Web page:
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The Acceptable Sacrifice: Chapter 8 - Objections Answered

By John Bunyan


      Object. First. But some may object, that in this saying I seem too rigid and censorious; and will, if I moderate not these lines with something milder afterward, discourage many an honest soul.

      Answ. I answer, Not a jot, not an honest soul in all the world will be offended at my words; for not one can be an honest soul, I mean with reference to its concerns in another world, that has not had a broken heart, that never had a contrite spirit. This I will say, because I would be understood aright, that all attain not to the same degree of trouble, nor lie so long there under, as some of their brethren do. But to go to heaven without a broken heart, or to be forgiven sin without a contrite spirit, is no article of my belief. We speak not now of what is secret; revealed things belong to us and our children; nor must we venture to go further in our faith. Doth not Christ say, 'The whole have no need of a physician'; that is, they see no need, but Christ will make them see their need before he ministers his sovereign grace unto them; and good reason, otherwise he will have but little thanks for his kindness.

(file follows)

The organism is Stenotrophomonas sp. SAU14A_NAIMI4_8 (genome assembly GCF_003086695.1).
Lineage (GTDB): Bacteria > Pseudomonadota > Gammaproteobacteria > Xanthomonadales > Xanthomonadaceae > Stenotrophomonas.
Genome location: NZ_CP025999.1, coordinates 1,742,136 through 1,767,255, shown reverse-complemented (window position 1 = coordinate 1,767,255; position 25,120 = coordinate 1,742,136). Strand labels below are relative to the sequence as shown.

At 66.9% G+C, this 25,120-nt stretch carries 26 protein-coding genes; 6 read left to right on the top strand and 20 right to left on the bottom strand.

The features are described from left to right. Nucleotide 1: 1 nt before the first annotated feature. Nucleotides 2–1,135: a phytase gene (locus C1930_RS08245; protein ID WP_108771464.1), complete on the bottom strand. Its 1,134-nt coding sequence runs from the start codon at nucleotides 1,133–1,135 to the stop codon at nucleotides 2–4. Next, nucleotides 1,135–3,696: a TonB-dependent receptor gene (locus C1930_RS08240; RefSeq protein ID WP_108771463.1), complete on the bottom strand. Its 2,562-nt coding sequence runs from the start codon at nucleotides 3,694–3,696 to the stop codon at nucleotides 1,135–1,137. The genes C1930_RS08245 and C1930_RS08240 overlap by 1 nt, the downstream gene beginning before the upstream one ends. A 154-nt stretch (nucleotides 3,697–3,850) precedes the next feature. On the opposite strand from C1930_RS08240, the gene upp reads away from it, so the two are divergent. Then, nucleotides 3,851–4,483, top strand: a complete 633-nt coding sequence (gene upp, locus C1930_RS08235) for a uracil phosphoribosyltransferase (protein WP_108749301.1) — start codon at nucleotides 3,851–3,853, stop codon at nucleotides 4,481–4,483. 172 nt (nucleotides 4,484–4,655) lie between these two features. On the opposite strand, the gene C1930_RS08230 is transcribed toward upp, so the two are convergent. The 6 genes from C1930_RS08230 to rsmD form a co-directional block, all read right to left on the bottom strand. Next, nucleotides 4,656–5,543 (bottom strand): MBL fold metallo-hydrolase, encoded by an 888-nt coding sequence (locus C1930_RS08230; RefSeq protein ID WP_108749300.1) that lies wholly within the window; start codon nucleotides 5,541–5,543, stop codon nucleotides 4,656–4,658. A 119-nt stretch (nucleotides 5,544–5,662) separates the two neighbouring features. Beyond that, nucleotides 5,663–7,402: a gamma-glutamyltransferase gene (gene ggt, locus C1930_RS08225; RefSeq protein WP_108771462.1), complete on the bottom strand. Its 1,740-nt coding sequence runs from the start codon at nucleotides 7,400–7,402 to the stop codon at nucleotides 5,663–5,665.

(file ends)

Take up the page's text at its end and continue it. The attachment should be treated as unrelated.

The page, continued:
Object. Second. But there are those that are godly educated from their childhood, and so drink in the principles of Christianity they know not how.

      Answ. I count it one thing to receive the faith of Christ from men only, and another to receive it from God by the means. If thou art taught by an angel, yet if not taught of God, thou wilt never come to Christ; I do not say thou wilt never profess him. But if God speaks, and thou shalt hear and understand him, that voice will make such work within thee as was never made before. The voice of God is a voice by itself, and is so distinguished by them that are taught thereby (John 6:44, 45; Psa 29; Habb 3:12-16; Eph 4:20, 21; 1 Peter 2:2, 3).

      Object. Third. But some men are not so debauched and profane as some, and so need not to be so hammered and fired as others; so broken and wounded as others.